Sunday, May 28, 2017

new friends

Some years ago a science fiction novel I read described two different groups of humans as part of the overall story. The first group, ur-humans, were descendants of people who had been brought from Earth long ago who had been mentored by a civilization of inter-galactic beings. The second group, r-humans were more like us. They had struggled their way to a technologic society that had eventually bootstrapped its way into space. I no longer remember the name of the book, and that aspect was just a small part of a larger overall tale, but I rather liked the idea that there were humans who felt they were an organic part of a greater civilization.

Science fiction done well allows us to see our behaviour in perspective. I found a blog whose author wrote 365 very short science fiction stories over the course of 365 days. Here's one of them:

Holy Place

The priest’s words echoed through St. Peter’s soaring arches, resounding off acres of inlaid marble and porphyry. The murmur of tourists gawking and taking pictures stopped. Heads turned.

The priest stood before Michelangelo’s Pièta, hair the colour of clouds, cassock dark as a storm. A trio of Shivers had just entered the basilica and stood, clicking, their many limbs shifting nervously.

This was in the early days, when seeing an alien walking around was still rare. One of them inclined its glossy head. “We have come to admire the treasures of this place,” it said.

The priest’s eyes flashed with a dark light. “The house of God is not open to demons,” he said. “This place is for the baptized.”

The aliens clicked animatedly to each other. At length they turned to the priest together and bowed, forelegs splaying across the marble floor. “Then baptize us, father,” said the leader.

The priest blinked. “You … You wish to be baptized?” he said.

The lead Shiver nodded.

The priest’s gaze wandered over the aliens: many-legged, restlessly moving under their glossy black carapaces. He remembered the vast ships they had shown on TV, cloud-streaked, shadowing cities.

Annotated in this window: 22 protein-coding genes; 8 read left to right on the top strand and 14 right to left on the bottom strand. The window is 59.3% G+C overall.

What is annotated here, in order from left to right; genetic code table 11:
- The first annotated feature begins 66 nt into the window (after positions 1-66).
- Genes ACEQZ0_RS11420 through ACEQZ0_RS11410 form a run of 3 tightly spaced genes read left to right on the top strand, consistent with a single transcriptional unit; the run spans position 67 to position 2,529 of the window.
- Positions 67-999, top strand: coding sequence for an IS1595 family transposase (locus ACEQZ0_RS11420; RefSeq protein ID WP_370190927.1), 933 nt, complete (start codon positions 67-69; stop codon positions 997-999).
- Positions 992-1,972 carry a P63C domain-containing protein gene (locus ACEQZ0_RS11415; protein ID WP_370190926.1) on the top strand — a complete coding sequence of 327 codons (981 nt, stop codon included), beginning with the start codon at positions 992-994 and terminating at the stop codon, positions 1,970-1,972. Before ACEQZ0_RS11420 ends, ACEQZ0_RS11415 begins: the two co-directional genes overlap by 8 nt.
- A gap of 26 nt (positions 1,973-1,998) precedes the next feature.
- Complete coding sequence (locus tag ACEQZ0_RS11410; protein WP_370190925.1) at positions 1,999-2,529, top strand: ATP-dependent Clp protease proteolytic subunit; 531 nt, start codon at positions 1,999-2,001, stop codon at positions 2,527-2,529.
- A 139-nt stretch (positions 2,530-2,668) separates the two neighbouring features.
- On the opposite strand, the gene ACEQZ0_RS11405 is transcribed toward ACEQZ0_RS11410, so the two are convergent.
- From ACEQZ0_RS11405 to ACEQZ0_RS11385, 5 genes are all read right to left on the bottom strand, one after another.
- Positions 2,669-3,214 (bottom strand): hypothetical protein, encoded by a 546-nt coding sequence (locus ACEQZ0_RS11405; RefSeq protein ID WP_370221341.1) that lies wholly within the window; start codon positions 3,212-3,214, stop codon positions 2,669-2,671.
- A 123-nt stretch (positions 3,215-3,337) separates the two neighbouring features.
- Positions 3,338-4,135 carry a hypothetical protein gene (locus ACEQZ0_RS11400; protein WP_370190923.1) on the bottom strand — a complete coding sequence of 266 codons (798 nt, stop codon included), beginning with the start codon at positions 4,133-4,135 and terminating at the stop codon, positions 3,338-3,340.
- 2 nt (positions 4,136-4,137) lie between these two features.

He breathed out, slowly.

“So you wish to be baptized,” he said. “His Holiness will want to hear of this … Follow me, children.”

The Shivers scurried after him. “Praise be to Allah!” they shouted.

The priest spun on them. “What!?” he said.

“Sorry,” said the lead Shiver. “Is there a difference?”

Article of the week: Manchester, or Innocence Long Lost 
by Raul Ilargi Meijer


Sean Jeating said...

Nice one.

Lindsay Byrnes said...

Hi Susan,
A little gem of a story with an apt drawing to go with it about imagined life existence in the cosmos. And about that realty we know very little except for mostly space and time filled with mysterious dark matter and gravity waves.
Best wishes

Halle said...

A beautiful story.

susan said...

Good, but I wonder which one? or all three?

susan said...

Hi Lindsay,
Glad you enjoyed it as I enjoyed your thoughts about all we may be missing.
All the best

susan said...

It is, isn't it? Life could be so much happier for so many.

Sean Jeating said...

Ha ha, caught me.
In the drawing all three and the book's title, the blog (and the idea behind), the story.
Thus: all six. :)

susan said...

That's good enough for me, my friend.
I hope all goes well with observatory
and the little observers. :)

Sean Jeating said...

As far as I can observe almost all goes well.
Much to tell. :)

clairesgarden said...

oh my, is there a difference... if only humans could stand back and take a good long hard look at themselves.

susan said...

Waiting most patiently for details.. :)

susan said...

I wish that were so as well, Claire.